Over the summer, though, I watched the preteen begin to overshadow the little girl. Along with the obvious physical changes, came a heightened maturity, moodiness, and a sudden and complete aversion to waking up in the morning. There was dramatic sighing. There were requests to go to clothing stores. She shyly asked me to show her how to shave.

And then. THEN! She casually mentioned that she didn't really want any more American Girl doll stuff. Oh, she still planned to play with what she has... but this Christmas she'd rather have things like clothes, accessories, and video games. Bug declared her insane and WEIRD.
I've watched with equal parts amazement and pride as she's handled junior high with grace and maturity. Oh sure, we still have the occasional forgotten homework assignment, the inability to remember to bring home her gym clothes, and the exuberant bursts of silliness that reassure me that the little girl is not completely gone.

This past Friday she went to her first Sixth Grade Activity Night at the junior high. Seventh and eighth graders have dances in the cafeteria, while the sixth graders play games and sing karaoke in the gym. I helped her to choose an outfit, let her wear a tiny dab of lip color, and dropped her off with her friend. When I picked her up two hours later, she was laughing and glowing with happiness.

I miss the little girl, but I love the preteen. Isn't she beautiful?

Saturday, October 25, 2008

What Next? Fried Pork Rinds?

Daddy Shortbread went to the grocery store and bought SPAM today. I told him he's welcome to it. The girls and I will be dining on homemade teriyaki chicken, sushi rice, and broccoli rabe tonight.

I am equal parts revolted and appalled.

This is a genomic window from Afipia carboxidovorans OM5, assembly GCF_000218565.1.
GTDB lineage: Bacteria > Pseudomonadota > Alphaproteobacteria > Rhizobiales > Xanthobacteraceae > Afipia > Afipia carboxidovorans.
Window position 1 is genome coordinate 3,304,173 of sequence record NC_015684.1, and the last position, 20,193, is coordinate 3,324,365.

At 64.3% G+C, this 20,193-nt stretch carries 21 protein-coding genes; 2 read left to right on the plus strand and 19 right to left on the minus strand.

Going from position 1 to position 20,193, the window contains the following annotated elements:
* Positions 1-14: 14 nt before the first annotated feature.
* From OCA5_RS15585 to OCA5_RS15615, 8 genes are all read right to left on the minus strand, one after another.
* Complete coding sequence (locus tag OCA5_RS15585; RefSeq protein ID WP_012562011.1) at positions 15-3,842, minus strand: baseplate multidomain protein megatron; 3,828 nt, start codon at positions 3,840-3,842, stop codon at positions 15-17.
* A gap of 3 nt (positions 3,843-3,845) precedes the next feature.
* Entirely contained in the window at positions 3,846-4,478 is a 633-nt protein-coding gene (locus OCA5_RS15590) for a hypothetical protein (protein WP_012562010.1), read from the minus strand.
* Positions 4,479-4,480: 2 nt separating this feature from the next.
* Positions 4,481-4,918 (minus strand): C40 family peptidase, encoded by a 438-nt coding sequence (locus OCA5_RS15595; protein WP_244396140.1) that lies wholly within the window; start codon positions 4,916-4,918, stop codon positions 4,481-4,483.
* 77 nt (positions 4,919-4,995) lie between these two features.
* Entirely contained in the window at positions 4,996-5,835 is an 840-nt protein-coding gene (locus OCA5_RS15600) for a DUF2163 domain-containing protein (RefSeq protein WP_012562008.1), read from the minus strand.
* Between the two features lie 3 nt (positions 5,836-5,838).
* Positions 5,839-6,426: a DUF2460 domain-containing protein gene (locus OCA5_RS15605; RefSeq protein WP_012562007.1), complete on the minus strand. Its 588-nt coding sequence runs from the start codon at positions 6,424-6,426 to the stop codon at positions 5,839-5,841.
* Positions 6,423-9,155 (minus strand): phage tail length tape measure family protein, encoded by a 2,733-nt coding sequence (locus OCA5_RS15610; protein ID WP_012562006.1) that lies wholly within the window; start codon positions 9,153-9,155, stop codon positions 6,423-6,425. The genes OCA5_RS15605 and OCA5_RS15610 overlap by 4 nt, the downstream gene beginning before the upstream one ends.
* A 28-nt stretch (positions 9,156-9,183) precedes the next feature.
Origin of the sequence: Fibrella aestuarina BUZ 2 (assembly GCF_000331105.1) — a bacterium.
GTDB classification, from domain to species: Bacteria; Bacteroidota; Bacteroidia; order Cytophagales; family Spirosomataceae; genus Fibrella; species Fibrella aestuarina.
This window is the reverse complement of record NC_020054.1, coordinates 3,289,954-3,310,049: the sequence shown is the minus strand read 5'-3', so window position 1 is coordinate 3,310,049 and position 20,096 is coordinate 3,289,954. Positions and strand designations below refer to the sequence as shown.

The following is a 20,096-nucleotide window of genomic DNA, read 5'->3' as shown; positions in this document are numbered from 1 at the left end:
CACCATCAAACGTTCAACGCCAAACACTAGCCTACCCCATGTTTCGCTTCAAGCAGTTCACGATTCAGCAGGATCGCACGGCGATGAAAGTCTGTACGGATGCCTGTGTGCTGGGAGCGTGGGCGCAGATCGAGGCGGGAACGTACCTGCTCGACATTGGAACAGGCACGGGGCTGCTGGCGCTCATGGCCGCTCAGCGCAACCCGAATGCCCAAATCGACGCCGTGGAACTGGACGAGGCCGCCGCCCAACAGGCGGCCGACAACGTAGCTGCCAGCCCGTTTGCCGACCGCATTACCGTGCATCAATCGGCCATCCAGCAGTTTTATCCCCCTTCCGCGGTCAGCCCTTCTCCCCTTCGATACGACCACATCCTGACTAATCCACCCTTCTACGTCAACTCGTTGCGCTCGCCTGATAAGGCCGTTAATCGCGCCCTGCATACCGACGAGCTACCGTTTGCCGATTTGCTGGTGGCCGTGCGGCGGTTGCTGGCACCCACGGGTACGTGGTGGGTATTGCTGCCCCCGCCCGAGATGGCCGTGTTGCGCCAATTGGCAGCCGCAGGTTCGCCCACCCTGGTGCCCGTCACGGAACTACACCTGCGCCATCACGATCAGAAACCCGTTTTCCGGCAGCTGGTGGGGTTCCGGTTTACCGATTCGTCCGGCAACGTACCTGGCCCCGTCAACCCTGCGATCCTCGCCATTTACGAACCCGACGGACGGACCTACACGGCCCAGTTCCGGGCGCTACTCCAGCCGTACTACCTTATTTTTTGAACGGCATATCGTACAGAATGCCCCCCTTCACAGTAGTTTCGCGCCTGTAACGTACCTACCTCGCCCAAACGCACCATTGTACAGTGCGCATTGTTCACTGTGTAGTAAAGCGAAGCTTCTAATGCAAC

Wednesday, October 22, 2008

Daddy Time

Bug's been pretty focused lately on the negatives of being the youngest in the family. She has an earlier bedtime than her sister. She's not allowed to watch certain TV shows that Bear does. She has to wear her sister's old winter coat instead of choosing a new one from the Land's End catalog. She practically writhed with envy last weekend when I let Bear borrow my cell phone to go ice-skating with friends.

Later that day, it was nice to see her reaping one of the benefits of being the youngest: one-on-one Daddy time when her big sister was off at a sleepover.
And, no, that's not how I normally dress my child. She put on an old t-shirt of Daddy Shortbread's to paint earlier that day and then decided not to take it off. Ditto on the too-short sweatpants. Whatever.
Daddy Shortbread was a very game two-square player, even when his opponent got a little rowdy.
To wit:
I had such a good time watching them enjoy each other. Daddy Shortbread would turn to retrieve the ball, only to have an ebullient Bug tackle him from behind. Two-square isn't normally a full-contact sport, is it?

I hung out at the picnic table sipping Diet Pepsi and shooting pictures to look busy. No way was I playing ball with these two crazies.